By Jessica Sinn
University News Service
October 8, 2007
Being a college student can be a tough balancing act. For many students, the incessant need to fit in, make good grades and afford tuition can be overwhelming.
In an effort to alleviate these pressures and prevent students from dropping out, the Texas State University-San Marcos Student Affairs division launched a web-based outreach system: Positive Action with Students Alert early warning system.
The program enables faculty and staff members to request a referral for students who may need campus resources to boost their scholastic performance. Other referral topics include financial, personal, social, emotional and physical health.
Jennifer Beck, director of retention management and planning at
“It’s very critical to catch these problems early so students can be directed to appropriate services,” Beck said. “Through these services, they can make corrections and adjustments in academic performance, and they can seek counseling services so they can pass their classes and not go on probation.”
Beck said the PAWS Alert system provides assistance to all
“We have a group that looks at the entire issue, then they focus on key indicators that might be affecting other issues and find out what appears to be the student’s first and foremost need,” Beck said.
The Texas State Multicultural Student Affairs organization is one of the many programs at
“The MSA provides education about diversity as a means of creating a greater sense of appreciation and celebration of differences,” Aidala said. “It also creates a sense of community for students who are underrepresented, giving them a support system, and to some degree, a second family here at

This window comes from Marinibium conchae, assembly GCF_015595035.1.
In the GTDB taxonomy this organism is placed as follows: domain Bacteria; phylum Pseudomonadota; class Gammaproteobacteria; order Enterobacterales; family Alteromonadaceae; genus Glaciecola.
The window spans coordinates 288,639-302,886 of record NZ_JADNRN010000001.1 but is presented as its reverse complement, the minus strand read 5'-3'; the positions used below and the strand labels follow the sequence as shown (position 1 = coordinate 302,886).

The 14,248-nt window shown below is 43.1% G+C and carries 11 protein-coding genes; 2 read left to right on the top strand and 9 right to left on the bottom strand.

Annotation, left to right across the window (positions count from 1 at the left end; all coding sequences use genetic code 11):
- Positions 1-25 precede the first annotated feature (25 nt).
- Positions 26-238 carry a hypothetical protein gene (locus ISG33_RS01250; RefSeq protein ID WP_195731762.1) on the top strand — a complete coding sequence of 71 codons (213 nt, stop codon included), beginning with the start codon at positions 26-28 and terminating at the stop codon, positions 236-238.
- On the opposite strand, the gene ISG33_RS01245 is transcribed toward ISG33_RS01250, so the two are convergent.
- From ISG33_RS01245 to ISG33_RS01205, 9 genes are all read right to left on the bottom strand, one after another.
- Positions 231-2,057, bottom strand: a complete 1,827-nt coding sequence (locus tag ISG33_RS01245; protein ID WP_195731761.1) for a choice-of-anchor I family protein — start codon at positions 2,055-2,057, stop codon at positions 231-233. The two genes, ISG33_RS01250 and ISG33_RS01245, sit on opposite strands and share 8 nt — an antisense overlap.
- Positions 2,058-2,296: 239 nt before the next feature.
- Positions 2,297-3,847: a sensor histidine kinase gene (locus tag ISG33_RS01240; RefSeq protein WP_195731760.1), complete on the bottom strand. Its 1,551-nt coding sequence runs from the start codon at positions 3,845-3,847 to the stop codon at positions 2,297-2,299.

The Allies of Texas State program is a division of the MSA, which promotes awareness and understanding about sexual minorities through education and training. Aidala said the Allies program strives to create a safe environment that is conducive to intellectual and personal growth.
“Everyone has the ability to live up to their full potential when they feel valued and supported,” Aidala said. “To do well academically, students need to be in a safe environment where they can tap into their intellectual skills and establish an emotional well being.”
Aidala said students who get involved in school organizations, activities and on-campus jobs are more likely to gain motivation to succeed in and out of the classroom.
“Research has proven that students who get a job on campus or are part of a student organization have invested a sense of community, make healthy life choices and do well in school,” Aidala said.
Aidala said for many incoming students, transitioning to college life can be overwhelming. Through the PAWS Alert, she said students can utilize services that can help them overcome obstacles.
“As our school gets bigger, it’s harder to have that sense of connection,” Aidala said. “When we first enter college, it’s easy to be intimidated, so it really helps when someone specifically reaches out to you and points you in the right direction.”